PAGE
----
Fight the loudness war: TurnMeUp

This week-end, I bought The Seldom Seen Kid, the latest album by Elbow. The album is already some time out, but I only started paying attention to it recently when hearing the song Weather To Fly on the radio. I had already heard The Bones Of You and One Day Like this before too.

The album is really awesome. Not only is the music superb, I was also pleasantly surprised to read this in the booklet:

Turn Me Up
To preserve the excitement, emotion and dynamics of the original performances this record is intentionally quieter than some. For full enjoyment simply Turn Me Up! (TurnMeUp.org)

The TurnMeUp initiative battles the notorious loudness war. In the majority of recent commercial compact discs, the dynamics of the sound (which was one of the huge advantages of compact discs when they were introduced) is completely ruined because the sound is remastered as loud as possible in order to try to stand out from other music. This is done by dynamic range processing, where the difference between the loudest part and the most silent part of a song is made smaller, this way destroying the dynamic range of the music.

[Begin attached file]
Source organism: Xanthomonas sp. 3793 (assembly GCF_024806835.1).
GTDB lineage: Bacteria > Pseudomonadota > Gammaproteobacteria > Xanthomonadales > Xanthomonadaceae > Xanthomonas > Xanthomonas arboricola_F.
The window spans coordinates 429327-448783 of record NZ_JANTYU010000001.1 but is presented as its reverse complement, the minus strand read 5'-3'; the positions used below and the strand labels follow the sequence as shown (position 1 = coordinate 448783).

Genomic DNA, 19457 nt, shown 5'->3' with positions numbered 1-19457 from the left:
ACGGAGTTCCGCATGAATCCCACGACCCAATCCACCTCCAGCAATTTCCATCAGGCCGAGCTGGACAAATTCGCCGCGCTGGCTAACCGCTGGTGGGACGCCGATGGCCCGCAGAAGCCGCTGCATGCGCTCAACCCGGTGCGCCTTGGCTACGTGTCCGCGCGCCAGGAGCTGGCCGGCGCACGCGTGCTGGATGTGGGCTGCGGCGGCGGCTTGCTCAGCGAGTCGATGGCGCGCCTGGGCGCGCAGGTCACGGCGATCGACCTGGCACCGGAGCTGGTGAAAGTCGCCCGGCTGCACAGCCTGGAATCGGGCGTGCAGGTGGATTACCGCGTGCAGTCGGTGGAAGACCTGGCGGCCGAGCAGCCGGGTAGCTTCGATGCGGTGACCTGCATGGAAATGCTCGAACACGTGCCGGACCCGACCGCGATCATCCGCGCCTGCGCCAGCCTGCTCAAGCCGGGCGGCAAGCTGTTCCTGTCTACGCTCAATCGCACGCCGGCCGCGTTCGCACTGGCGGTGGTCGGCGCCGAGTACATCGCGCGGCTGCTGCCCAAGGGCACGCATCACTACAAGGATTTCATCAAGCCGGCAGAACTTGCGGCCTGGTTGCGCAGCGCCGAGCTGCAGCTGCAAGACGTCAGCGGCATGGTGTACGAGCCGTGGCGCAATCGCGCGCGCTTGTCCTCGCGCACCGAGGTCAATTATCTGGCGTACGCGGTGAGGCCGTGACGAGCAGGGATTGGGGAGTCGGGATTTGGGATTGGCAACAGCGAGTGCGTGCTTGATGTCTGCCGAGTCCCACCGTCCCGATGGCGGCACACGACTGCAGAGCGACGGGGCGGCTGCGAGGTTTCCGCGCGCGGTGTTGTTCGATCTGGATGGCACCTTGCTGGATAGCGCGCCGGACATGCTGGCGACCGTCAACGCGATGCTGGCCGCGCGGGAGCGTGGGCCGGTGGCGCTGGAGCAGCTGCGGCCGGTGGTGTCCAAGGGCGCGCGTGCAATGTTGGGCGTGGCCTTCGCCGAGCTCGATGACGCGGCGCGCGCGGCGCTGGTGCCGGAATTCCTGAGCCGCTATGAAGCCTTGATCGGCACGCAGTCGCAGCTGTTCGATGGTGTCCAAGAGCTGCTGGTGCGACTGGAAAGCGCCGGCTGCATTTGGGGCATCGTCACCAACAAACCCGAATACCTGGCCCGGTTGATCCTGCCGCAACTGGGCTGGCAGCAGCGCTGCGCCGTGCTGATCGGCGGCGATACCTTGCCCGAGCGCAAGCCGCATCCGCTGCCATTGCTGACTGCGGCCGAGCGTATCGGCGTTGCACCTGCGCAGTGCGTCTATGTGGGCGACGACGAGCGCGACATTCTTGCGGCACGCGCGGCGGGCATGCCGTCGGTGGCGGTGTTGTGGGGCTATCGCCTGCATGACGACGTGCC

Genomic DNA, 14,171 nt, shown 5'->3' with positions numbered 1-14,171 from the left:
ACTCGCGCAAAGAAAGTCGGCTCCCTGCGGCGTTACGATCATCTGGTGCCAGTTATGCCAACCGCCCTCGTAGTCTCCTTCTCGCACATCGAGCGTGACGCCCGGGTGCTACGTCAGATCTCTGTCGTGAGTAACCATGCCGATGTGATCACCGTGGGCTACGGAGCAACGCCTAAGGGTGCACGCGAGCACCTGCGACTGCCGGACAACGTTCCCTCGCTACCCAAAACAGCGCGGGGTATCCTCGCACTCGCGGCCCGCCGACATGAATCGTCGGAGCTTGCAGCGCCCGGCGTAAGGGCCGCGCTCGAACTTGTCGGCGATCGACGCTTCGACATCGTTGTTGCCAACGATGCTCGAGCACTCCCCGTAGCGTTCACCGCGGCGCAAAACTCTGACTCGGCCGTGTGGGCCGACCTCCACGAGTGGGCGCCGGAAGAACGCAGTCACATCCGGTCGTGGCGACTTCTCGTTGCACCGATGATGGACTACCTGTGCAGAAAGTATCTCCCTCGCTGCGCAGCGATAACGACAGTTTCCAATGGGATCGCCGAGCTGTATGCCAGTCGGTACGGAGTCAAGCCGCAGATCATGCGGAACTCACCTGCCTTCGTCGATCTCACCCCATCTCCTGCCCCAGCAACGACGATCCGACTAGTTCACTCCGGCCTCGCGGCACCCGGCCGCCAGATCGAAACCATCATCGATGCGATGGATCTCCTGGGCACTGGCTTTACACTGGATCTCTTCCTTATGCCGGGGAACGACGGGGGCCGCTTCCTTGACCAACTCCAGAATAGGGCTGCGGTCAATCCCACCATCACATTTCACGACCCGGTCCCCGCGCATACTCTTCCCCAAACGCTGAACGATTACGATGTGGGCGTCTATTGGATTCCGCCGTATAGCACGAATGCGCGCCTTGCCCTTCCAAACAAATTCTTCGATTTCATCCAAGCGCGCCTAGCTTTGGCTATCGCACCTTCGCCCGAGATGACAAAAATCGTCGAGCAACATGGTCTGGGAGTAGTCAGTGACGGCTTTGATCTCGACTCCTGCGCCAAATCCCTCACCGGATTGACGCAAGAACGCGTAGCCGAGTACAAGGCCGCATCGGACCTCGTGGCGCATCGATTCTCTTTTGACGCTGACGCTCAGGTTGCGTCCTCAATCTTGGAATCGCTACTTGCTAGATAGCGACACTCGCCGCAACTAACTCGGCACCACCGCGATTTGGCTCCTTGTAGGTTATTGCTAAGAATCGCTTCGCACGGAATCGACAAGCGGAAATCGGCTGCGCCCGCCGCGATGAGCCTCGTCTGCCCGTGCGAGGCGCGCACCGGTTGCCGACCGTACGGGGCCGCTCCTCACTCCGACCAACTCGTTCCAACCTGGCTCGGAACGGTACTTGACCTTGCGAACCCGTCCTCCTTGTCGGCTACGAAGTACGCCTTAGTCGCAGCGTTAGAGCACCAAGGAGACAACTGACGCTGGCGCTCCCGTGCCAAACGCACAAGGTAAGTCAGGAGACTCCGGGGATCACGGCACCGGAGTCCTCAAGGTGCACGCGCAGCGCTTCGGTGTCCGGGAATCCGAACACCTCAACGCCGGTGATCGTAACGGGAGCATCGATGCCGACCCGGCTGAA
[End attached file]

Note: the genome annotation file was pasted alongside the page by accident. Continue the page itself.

This is the first album I know of which supports the TurnMeUp initiative. And the music sounds very nice indeed! Let’s hope more and more artists and producer will follow this example. Spread the word!

Two other albums I bought some time ago, are The Best Of – E Ritorno Da Te and Primavero in Anticipo by Laura Pausini. These were again not brand new albums. I knew a few songs of Laura Pausini from when she brought out here first songs which became popular hits here in Belgium in the first half of the nineties, but I rediscovered her music after some recent interviews with her in newspapers. A completely different music style than Elbow, but also great music. However, the difference in sound quality between these two albums is big: if I first listen to E Ritorno Da Te and afterwards to Primavera in Anticipo, I have to turn down the volume a lot. Primavera In Anticipo is clearly a lot louder and Laura Pausini’s voice is standing much less out of the music than in E Ritorno Da Te. It seems like the difference between those two albums is an unfortunate example of how the loudness war reduces sound quality…

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